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Air Force officials address systemic problems in ICBM force

After meeting with thousands of Airmen in the ICBM community, Air Force Secretary Deborah Lee James said she believes there is a systemic problem among missile launch officers.

James and Lt. Gen. Stephen W. Wilson, the commander of the Global Strike Command, briefed the press Jan. 30, as part of the on-going examination of this leg of the nuclear triad following revelations that missile launch officers had cheated on a test at Malmstrom Air Force Base, Mont.

The number of those implicated in the Malmstrom scandal has risen to 92, James said.

“I heard repeatedly from teammates that the need for perfection has created a climate of undue stress and fear,” James told reporters. “I heard repeatedly that the system can be very punitive, come down very hard in the case of even small, minor issues that crop up, but not equally rewarding or incentivized for excellent behavior or good work.”

Personnel of all ranks complained to her about micro-management.

“I also heard that although we, as senior leaders, talk about the importance of the mission that the team in the field doesn’t always see that talk backed up by concrete action,” she said.

Fixing the systemic issues will require a holistic approach, the secretary said, and that will be part of the plan she presents to Defense Secretary Chuck Hagel in 60 days.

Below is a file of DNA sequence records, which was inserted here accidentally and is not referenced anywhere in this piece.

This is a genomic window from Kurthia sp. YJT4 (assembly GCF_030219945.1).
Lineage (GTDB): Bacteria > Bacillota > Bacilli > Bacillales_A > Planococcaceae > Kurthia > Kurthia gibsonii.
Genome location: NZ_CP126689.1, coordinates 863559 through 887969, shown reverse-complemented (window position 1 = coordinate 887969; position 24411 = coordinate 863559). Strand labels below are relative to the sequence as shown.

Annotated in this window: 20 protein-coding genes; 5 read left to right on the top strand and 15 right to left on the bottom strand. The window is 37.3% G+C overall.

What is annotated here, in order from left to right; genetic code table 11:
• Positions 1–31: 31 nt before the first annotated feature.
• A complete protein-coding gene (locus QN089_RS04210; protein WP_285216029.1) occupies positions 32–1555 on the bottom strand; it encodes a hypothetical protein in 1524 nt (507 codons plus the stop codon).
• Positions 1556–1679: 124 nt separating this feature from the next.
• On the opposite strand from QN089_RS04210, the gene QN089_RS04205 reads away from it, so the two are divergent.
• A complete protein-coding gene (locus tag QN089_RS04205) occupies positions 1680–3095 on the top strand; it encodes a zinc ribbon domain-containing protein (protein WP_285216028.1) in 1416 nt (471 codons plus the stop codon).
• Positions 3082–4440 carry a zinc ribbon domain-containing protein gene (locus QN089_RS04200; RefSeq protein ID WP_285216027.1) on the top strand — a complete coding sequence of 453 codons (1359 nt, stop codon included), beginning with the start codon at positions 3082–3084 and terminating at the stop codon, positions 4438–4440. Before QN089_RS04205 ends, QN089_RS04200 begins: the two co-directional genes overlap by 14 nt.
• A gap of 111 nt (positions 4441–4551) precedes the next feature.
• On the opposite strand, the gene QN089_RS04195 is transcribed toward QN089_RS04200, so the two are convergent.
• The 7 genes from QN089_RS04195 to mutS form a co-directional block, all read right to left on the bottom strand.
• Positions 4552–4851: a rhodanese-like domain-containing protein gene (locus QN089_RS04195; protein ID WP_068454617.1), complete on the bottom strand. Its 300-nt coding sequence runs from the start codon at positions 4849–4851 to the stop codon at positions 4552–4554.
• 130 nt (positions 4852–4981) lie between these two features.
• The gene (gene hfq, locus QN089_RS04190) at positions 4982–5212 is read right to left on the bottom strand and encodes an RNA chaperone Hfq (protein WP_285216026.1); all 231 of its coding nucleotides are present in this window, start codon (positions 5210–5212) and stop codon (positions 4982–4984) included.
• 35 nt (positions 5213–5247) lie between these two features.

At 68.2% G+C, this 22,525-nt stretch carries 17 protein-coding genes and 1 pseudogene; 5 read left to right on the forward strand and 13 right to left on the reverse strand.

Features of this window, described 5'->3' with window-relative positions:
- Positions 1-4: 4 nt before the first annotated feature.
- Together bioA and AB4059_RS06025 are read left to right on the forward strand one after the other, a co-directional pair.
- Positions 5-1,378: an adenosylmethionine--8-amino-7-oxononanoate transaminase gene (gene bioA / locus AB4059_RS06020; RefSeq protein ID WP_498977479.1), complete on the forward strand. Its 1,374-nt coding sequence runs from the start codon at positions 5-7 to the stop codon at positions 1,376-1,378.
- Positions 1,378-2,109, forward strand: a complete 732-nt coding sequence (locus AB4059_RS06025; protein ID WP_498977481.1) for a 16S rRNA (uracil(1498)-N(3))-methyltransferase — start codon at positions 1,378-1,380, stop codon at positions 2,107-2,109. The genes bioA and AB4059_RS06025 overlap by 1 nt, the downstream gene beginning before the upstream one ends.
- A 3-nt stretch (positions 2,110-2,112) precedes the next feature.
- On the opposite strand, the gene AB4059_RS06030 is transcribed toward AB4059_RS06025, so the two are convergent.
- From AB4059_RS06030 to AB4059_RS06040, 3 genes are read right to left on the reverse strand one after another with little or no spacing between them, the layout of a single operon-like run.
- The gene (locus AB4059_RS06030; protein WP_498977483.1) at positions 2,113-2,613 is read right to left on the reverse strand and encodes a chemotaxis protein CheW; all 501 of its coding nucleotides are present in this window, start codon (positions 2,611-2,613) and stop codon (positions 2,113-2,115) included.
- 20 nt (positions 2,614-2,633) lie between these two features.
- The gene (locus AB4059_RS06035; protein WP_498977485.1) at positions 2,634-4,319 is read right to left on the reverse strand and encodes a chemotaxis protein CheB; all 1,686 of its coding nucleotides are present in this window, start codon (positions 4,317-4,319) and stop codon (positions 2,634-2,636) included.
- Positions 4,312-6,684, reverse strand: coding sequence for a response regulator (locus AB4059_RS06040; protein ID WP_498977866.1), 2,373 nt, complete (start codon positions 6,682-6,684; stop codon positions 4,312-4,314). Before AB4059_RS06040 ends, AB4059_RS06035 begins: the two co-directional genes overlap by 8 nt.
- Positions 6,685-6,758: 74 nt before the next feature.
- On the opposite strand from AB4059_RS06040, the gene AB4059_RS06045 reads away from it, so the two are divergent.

James had another observation that the ICBM force has lost the distinction between training and testing. It is also to make mistakes in training, she said.

“The idea is to learn and do better,” she said.

But training tests have assumed an outsized importance, she said.

“Although … a passing grade on these tests is 90 percent, the missileers are still driven to score 100 percent, all of the time,” she said. “This is because their commanders are using these test scores to be a top differentiator, if not the sole differentiator on who gets promoted.

“I believe that a very terrible irony in this whole situation is that these missileers didn’t cheat to pass, they cheated because they felt driven to get 100 percent, getting 90 percent or 95 percent was considered a failure in their eyes,” she continued.

The secretary wondered whether missileers are receiving the right kind of leadership training. She and other Air Force leaders will examine this and include those recommendations in the report to the defense secretary.

This leads to a campaign to reinvigorate the service’s core values.

“We’re going to go back to basics, and we’re going to remind people what that means,” she said. “We’re going to do this across the Air Force.”

The secretary will also look at “nuclear incentives, accolades and recognition.”

If the ICBM mission is important, is the service rewarding those involved in it appropriately? The Air Force is working with the Navy and U.S. Strategic Command to share best practices on this subject.

Among the issues the service will study is whether to consider nuclear duty incentive pay and whether to award ribbons and medals for participation in this career field.

“This pertains very much to the enlisted team, as well as to the officer team, because they’re working very hard every day as well,” James said.

Finally it comes down to money. Nuclear facilities are aging and units are undermanned, James said. If the mission is so important, shouldn’t it be funded better?

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Russia Boosting Arms Shipments to Syria – US Officials

Russia has increased its weapons shipments to Syrian President Bashar Assad’s government since last year, military aid that is likely “more significant” than Iranian arms supplies to Damascus, according to senior US diplomats.

“It has increased from a year ago. There are more deliveries, and in some cases, they are militarily extremely significant,” Robert Ford, the US ambassador to Syria, told a hearing of the Senate Foreign Relations Committee this week.